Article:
The woman surprised him with her ready answer: “Even the dogs eat the children’s crumbs that fall from the table” (v27). Isn’t it quite telling that she had such a ready answer and that it played so well into the first-century Jewish elitist sentiment we see so often in Jerusalem’s upper crust? There’s no record of the disciples’ reaction, but look, let’s be honest: they were probably shocked and offended, not being big fans of women breaking moulds and taking names.

Yet (I imagine) to their immense surprise, Jesus, going off-hypocrite-script, praised the Canaanite woman’s faith: “Woman, great is your faith!” This was a compliment Jesus reserved for a rare few. In praising her faith, Jesus also indirectly praised her resistance to the kind of “clean/unclean” mentality that stilted the disciples’ understanding of God. In daring to ask the (Jewish) man she called “Lord” to heal her daughter, she expressed greater faith than the Jewish men following Jesus. An outsider excelled over insiders, and intent triumphed over ritual religiosity. The Canaanite woman understood the parable she had never even heard.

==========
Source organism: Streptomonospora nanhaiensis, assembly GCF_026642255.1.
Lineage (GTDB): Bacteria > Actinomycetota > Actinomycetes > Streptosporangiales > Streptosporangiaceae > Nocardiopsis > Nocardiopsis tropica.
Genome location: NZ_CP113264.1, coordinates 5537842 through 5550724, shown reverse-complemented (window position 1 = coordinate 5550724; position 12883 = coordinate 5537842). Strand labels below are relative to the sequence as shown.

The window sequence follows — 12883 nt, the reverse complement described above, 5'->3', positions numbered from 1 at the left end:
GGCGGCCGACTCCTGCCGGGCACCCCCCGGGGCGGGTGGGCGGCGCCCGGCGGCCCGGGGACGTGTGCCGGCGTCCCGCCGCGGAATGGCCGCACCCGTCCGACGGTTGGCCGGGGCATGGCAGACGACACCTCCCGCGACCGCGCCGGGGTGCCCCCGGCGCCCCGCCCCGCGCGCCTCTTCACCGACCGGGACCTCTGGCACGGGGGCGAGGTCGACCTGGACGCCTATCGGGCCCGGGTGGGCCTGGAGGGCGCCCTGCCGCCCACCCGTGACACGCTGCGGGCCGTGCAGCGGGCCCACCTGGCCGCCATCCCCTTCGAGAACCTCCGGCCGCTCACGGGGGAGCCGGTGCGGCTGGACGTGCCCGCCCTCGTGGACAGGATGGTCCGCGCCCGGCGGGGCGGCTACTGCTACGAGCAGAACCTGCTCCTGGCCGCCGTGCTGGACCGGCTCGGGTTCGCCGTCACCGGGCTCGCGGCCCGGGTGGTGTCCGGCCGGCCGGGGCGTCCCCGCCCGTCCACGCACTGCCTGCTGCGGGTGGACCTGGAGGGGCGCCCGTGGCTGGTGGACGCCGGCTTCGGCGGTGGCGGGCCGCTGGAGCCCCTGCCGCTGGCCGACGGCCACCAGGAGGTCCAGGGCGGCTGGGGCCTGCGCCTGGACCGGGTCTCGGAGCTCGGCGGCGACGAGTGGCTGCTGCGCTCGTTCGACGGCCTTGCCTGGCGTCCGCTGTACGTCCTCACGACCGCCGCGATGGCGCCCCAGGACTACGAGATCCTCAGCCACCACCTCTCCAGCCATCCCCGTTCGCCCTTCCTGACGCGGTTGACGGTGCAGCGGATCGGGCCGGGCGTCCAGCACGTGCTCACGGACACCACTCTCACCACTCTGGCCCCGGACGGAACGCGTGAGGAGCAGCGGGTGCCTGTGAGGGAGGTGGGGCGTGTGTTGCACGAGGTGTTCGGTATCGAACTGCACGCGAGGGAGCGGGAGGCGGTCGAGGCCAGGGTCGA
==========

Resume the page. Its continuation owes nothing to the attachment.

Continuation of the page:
That’s all fine and well, but how do we sermon this story? Preaching is sharing the good news – what’s the good news here? There are probably a few angles we could take. What “pits” (v14) are we falling into headlong because like the first-century disciples, we can’t make head or arse of faith versus works? We could ask who our personal, congregational or communal “Canaanite woman” is: someone crying out for Jesus, only to be chased off or shunned by us (Who do we think of when we think “impure”: prostitutes, criminals, people who are HIV+? Gay people, the poor, the marginalised? Supporters of opposing sports teams? You get the idea.) A specific question to ask would be what’s coming out of our hearts. What “defiles” us?

The central message, though, should be about the fact that neither Gentile nor Jew nor outsider or insider has to make due with “crumbs from the master’s table” (v27). Through our faith in Christ – an internal justification rather than an external reward – we each have full access to the bread of Christ’s body broken for us…and thus to his heart.